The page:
"The Scorpion King" -- Far back in ancient Egypt, "thousands of years before the pyramids," there lived a mighty warrior named Mathayus, last of the Akadians, professional assassins "trained for generations in the deadly art," and it's up to him to stop the evil, power-mad conquerer Memnon, who wants to rule Egypt today -- tomorrow, the world. Methayus, who's so tough he pulls an arrow out of his own back and shoots one of the bad guys with it, is played by The Rock, a muscular megastar on the pro wrestling circuit resembling a young Arnold Schwarzenegger in this predictable but fast-paced sword and sand saga. He's physically right for such a role with the proper fighting skills, which is all that's needed most of the time. (Rock's character is the hero in this prequel to "The Mummy Returns" in which he was an out-sized villain.) The action is virtually non-stop, with lots of battles and bodies but very little blood, some of the action like some of the dialogue rather cartoonish, another salute to the old-time movie serial that never took itself too seriously either. Steven Brand is the dastardly Memnon and Kelly Hu is his scantily-clad sorceress who helped plan his battles until she learned to roll with The Rock. 2002. 94 minutes. Universal Studios Home Video. Rated PG-13 (intense sequences of action violence and some sensuality).
"Enigma" -- A suspenseful, intelligent British thriller about a fiendishly clever code, a doomed love affair, betrayal and winning a war. Hidden away at the isolated countryside retreat called Bletchley Park, in the midst of World War II, British mathematicians and cryptologists are working against the clock to break a second time the supposedly unbreakable Enigma Code, which was cracked earlier but now has been changed. The Nazis use it to secretly direct their submarines in the North Atlantic and the change comes just as a series of Allied convoys are headed into harm's way. Tom Jerricho (Dougray Scott), a decoding genius, is rushed back to duty only a month after suffering a breakdown brought on, not by codes, but by a beguiling blonde named Claire (Safferon Burrows) who threw him over. Once back, Tom finds Claire is missing and suspected of passing along secrets to the Germans, runs into a snoopy secret service agent (Jeremy Northam) and gets chummy with Claire's ex-roommate Hester (Kate Winslet) as he wades through a series of mysteries in addition to finding a way back into the virtually impenetrable shell of Enigma. 2001. 117 minutes. Columbia TriStar Home Entertainment. Rated R (sex scene, language).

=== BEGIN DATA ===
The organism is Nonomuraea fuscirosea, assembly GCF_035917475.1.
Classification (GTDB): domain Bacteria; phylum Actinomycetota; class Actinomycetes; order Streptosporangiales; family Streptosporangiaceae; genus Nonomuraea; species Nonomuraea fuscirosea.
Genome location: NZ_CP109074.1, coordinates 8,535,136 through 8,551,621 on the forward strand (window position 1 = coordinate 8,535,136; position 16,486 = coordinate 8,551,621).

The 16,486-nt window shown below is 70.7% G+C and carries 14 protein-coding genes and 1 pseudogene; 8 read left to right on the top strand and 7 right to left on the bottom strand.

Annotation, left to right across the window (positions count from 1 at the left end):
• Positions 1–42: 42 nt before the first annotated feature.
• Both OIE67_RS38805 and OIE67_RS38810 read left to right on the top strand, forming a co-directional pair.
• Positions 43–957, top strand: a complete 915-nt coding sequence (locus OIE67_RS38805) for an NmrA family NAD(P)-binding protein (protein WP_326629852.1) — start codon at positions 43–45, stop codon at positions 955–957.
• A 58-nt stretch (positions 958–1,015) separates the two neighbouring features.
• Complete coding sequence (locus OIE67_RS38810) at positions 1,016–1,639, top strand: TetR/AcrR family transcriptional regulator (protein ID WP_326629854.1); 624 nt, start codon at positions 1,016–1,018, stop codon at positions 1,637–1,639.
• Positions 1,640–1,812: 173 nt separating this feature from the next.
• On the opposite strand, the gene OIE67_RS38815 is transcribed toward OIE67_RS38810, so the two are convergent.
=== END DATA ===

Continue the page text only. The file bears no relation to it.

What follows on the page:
"Spring Forward" -- Director Tim Gilroy's modest, subtle, intimate and quite rewarding debut film tells of two men with nothing in common who forge a remarkable friendship. It's the story of Murph (Ned Beatty), the wise old-timer, content to run out the clock, and Paul (Liev Schreiber), the beginner, an ex-con looking with considerable pessimism for his place in the sun. Essentially a two-character drama, the movie charts what becomes a father-son relationship between Murph and Paul, co-workers for the parks and recreation department of an idyllic Connecticut community. Paul, on his first day, is besieged by personal demons and ready to quit. But Murph does something few have done for Paul: He offers a helping hand. Over the course of time, both gain something important from the other. Beatty and Schreiber are splendid, so natural you forget they're acting. 2000. 112 minutes. MGM Home Entertainment. Rated R (language and some drug content).
"Big Fat Liar" -- Jason Shepherd (Frankie Munoz) is a sharp 14-year-old who lies about almost everything. So, naturally no one believes him when he claims a sleazy Hollywood producer stole his class paper and turned it into a hit movie. This time, though, it's the truth. So, Jason and girlfriend Kaylee (Amanda Bynes) take off for the Coast to confront the creep (Paul Giamatti), who brashly refuses to straighten things out back home, setting the stage for a round of humiliating practical jokes that has him literally turning blue. Despite its goofiness and obvious target audience, it's overall a rather entertaining family flick. 2001. 87 minutes. Universal Studios Home Entertainment. Rated PG (language).
Among the October headliners: "The Sum of All Fears" (Oct. 29), the fast-paced terrorist tale based on a Tom Clancy novel starring Ben Affleck and Morgan Freeman; the thriller "Insomnia" with Al Pacino, Robin Williams and Hilary Swank, and the live-action/animated "Scooby Doo," on the 15th. Adam Sadler's "Mr. Deeds" debuts on Oct. 22nd... Mike Meyers' wacky "Goldmember" is due Dec. 3...
New on DVD: "The Thin Man" was filmed in just two weeks back in 1934 and unexpectedly became a favorite for the ages. Buoyed by the inspired casting of William Powell and Myrna Loy as sophisticated, witty Nick and Nora Charles and based on a Dashiell Hammett novel, it was a perfect blend of comedy and mystery and spawned five sequels and a lot of imitators. Now making its debut on DVD from Warner, "The Thin Man" is as hefty as ever, still fresh, still funny, and Powell and Loy are yet to be topped...
"Monsters, Inc." made a monstrous entry into the home video world. Thney-Pixar animated hit became the fastest-selling DVD of all time with seven million copies in its first seven days on the video market, according to Variety. Another four million videocassettes were sold that first week. Video Business estimates that translates to $179 million in revenue, putting it on track to earn more on video than it did during its lucrative theatrical run.